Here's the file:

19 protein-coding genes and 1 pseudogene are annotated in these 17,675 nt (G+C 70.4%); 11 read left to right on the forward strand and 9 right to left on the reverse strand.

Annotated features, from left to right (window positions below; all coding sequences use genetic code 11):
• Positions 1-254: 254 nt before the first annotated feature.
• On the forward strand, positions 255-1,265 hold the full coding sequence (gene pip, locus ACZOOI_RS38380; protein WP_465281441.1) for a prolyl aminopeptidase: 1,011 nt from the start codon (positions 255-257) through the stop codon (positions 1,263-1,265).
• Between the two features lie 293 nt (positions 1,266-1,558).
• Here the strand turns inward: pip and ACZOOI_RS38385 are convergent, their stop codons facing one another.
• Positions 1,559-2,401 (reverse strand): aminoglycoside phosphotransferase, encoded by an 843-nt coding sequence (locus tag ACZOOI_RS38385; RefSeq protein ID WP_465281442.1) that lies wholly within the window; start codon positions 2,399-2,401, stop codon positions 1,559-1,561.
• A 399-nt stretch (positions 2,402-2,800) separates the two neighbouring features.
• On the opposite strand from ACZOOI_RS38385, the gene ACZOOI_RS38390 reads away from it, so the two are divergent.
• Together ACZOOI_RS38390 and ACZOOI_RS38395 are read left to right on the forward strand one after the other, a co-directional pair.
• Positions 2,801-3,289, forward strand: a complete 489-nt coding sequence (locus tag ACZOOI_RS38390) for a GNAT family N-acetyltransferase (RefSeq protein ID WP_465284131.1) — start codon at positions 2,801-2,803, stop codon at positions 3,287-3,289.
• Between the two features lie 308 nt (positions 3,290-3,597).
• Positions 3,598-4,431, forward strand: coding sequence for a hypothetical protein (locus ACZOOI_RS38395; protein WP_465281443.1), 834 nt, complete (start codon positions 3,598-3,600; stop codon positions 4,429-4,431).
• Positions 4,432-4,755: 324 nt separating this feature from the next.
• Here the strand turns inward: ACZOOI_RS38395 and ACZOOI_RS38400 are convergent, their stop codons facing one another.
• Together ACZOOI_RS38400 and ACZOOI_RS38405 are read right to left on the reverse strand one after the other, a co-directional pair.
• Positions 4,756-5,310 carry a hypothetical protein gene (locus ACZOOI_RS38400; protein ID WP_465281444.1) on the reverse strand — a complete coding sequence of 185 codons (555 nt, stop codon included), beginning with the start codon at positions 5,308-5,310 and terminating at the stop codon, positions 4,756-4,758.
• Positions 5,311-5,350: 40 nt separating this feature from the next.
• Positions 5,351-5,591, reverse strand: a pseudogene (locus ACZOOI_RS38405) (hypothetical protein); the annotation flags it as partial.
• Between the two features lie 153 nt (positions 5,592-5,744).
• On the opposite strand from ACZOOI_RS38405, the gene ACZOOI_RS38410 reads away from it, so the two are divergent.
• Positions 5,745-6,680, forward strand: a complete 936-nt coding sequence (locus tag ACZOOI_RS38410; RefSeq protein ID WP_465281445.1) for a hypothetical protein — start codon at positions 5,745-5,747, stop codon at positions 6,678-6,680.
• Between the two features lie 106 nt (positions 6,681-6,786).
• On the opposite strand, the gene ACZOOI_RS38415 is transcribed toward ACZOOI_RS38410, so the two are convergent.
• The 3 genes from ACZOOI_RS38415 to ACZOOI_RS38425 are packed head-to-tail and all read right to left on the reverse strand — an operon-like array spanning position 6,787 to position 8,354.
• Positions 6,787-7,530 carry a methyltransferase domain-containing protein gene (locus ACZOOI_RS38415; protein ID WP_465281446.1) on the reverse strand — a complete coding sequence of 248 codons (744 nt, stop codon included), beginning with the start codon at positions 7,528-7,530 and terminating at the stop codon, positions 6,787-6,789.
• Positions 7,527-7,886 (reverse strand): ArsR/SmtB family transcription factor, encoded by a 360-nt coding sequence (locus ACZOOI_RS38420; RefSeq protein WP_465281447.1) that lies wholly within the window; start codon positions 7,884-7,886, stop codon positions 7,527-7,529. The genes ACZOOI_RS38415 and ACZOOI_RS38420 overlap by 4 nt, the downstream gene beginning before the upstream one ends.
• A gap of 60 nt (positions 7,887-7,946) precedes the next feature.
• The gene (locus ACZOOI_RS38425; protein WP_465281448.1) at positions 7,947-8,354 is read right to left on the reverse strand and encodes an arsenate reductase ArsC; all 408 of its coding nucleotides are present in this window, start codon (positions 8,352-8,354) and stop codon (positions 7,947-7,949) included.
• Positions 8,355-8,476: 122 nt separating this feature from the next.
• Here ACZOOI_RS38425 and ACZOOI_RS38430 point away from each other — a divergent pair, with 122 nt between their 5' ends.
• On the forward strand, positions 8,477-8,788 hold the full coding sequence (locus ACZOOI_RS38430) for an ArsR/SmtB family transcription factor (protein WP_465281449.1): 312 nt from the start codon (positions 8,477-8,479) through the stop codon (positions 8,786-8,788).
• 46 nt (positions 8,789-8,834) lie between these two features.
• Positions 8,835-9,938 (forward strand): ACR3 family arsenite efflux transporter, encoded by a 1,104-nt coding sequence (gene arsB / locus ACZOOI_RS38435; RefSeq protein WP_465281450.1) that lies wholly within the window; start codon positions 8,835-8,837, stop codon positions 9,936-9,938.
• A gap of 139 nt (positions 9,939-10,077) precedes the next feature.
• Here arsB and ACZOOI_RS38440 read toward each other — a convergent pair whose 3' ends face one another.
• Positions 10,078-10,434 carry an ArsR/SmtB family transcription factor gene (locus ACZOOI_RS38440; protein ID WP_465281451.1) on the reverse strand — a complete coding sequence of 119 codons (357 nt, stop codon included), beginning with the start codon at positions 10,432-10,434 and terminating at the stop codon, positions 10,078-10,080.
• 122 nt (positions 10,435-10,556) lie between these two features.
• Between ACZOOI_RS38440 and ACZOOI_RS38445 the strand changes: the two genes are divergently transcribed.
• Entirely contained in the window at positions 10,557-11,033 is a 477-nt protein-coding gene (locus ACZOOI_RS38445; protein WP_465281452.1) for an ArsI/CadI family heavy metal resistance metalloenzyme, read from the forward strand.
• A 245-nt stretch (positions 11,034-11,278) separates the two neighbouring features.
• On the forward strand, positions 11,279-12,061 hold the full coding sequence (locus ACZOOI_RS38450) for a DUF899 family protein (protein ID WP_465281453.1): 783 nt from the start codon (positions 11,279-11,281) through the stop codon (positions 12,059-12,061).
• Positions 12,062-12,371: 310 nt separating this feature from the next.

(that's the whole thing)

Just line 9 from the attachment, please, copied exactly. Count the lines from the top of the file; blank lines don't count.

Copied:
• On the opposite strand from ACZOOI_RS38385, the gene ACZOOI_RS38390 reads away from it, so the two are divergent.